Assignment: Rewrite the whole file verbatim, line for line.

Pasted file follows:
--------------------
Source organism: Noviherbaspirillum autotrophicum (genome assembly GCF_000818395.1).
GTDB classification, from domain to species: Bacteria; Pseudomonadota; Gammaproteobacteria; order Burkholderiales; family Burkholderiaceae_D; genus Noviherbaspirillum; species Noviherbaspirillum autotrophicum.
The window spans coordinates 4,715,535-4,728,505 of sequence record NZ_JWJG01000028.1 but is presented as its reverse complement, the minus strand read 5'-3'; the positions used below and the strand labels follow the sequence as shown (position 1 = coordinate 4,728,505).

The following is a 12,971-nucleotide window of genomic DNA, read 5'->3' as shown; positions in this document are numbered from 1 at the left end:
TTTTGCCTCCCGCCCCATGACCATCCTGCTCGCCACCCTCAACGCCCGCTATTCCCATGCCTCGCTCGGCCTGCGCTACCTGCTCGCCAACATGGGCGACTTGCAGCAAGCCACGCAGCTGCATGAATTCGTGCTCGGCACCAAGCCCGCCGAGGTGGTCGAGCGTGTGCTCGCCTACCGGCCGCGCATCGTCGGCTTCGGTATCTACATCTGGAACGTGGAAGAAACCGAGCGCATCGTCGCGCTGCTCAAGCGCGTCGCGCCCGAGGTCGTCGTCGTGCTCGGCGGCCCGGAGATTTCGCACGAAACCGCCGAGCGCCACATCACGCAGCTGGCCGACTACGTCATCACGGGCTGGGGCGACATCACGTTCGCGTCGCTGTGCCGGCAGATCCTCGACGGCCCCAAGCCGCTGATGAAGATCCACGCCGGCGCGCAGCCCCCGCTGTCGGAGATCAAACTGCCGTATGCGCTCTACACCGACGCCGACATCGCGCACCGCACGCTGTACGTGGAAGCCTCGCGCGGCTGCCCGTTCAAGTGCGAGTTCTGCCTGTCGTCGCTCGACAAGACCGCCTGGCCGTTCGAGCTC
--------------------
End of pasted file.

Source organism: Noviherbaspirillum autotrophicum (genome assembly GCF_000818395.1).
GTDB classification, from domain to species: Bacteria; Pseudomonadota; Gammaproteobacteria; order Burkholderiales; family Burkholderiaceae_D; genus Noviherbaspirillum; species Noviherbaspirillum autotrophicum.
The window spans coordinates 4,715,535-4,728,505 of sequence record NZ_JWJG01000028.1 but is presented as its reverse complement, the minus strand read 5'-3'; the positions used below and the strand labels follow the sequence as shown (position 1 = coordinate 4,728,505).

The following is a 12,971-nucleotide window of genomic DNA, read 5'->3' as shown; positions in this document are numbered from 1 at the left end:
TTTTGCCTCCCGCCCCATGACCATCCTGCTCGCCACCCTCAACGCCCGCTATTCCCATGCCTCGCTCGGCCTGCGCTACCTGCTCGCCAACATGGGCGACTTGCAGCAAGCCACGCAGCTGCATGAATTCGTGCTCGGCACCAAGCCCGCCGAGGTGGTCGAGCGTGTGCTCGCCTACCGGCCGCGCATCGTCGGCTTCGGTATCTACATCTGGAACGTGGAAGAAACCGAGCGCATCGTCGCGCTGCTCAAGCGCGTCGCGCCCGAGGTCGTCGTCGTGCTCGGCGGCCCGGAGATTTCGCACGAAACCGCCGAGCGCCACATCACGCAGCTGGCCGACTACGTCATCACGGGCTGGGGCGACATCACGTTCGCGTCGCTGTGCCGGCAGATCCTCGACGGCCCCAAGCCGCTGATGAAGATCCACGCCGGCGCGCAGCCCCCGCTGTCGGAGATCAAACTGCCGTATGCGCTCTACACCGACGCCGACATCGCGCACCGCACGCTGTACGTGGAAGCCTCGCGCGGCTGCCCGTTCAAGTGCGAGTTCTGCCTGTCGTCGCTCGACAAGACCGCCTGGCCGTTCGAGCTC